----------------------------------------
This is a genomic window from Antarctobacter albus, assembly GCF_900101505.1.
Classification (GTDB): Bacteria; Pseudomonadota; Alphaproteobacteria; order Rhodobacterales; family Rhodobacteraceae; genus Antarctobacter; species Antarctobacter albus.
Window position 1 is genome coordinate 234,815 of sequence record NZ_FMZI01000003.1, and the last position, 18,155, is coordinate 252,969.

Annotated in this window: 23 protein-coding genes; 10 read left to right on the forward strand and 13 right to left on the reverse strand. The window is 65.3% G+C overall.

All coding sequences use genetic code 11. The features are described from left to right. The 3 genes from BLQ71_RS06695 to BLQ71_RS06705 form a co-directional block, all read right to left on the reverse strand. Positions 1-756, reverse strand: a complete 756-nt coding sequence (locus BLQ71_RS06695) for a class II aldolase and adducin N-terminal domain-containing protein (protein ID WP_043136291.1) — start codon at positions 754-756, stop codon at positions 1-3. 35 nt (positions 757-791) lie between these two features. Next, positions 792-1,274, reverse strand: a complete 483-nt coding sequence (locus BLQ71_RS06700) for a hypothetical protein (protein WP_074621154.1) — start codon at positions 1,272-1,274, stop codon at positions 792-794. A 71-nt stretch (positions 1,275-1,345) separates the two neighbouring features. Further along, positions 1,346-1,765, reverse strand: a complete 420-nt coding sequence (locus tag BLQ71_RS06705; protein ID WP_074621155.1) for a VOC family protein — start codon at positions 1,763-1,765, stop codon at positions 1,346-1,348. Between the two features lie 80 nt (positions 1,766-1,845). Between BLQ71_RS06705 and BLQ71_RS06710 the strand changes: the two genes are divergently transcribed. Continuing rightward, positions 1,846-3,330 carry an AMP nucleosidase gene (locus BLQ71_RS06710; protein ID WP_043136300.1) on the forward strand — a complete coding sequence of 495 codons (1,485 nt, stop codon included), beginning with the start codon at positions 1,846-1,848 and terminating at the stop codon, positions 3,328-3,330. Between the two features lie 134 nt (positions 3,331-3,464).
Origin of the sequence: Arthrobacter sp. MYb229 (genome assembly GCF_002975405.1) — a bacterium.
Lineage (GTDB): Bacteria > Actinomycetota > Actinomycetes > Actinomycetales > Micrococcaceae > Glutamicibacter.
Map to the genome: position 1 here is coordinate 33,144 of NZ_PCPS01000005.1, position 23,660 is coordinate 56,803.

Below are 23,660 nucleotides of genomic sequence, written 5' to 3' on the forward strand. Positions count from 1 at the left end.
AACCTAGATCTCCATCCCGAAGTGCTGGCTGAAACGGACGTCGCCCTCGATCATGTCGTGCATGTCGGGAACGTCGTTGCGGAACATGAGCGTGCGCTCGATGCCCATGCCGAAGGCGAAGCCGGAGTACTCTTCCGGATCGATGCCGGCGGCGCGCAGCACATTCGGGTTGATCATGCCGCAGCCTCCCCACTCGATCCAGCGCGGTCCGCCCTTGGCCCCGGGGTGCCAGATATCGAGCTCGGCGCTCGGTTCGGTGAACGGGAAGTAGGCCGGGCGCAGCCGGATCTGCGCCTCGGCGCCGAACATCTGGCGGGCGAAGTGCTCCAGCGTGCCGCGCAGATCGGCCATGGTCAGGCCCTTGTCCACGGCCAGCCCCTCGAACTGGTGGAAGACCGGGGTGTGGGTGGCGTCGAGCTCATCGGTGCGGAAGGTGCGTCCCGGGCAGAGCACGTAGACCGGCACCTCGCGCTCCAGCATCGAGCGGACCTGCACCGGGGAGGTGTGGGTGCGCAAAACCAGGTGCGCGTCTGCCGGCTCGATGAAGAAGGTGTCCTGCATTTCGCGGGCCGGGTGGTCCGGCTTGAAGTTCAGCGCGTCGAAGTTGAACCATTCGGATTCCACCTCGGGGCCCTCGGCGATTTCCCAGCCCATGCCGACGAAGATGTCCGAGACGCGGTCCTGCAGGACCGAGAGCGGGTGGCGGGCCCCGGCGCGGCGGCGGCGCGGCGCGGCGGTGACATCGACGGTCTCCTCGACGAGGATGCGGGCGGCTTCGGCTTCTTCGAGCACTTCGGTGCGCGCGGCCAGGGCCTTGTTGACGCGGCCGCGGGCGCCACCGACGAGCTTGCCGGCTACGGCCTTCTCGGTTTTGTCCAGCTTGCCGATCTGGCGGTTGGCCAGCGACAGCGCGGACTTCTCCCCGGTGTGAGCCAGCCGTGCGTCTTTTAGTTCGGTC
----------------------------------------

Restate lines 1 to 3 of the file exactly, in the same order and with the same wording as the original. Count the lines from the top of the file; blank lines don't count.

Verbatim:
This is a genomic window from Antarctobacter albus, assembly GCF_900101505.1.
Classification (GTDB): Bacteria; Pseudomonadota; Alphaproteobacteria; order Rhodobacterales; family Rhodobacteraceae; genus Antarctobacter; species Antarctobacter albus.
Window position 1 is genome coordinate 234,815 of sequence record NZ_FMZI01000003.1, and the last position, 18,155, is coordinate 252,969.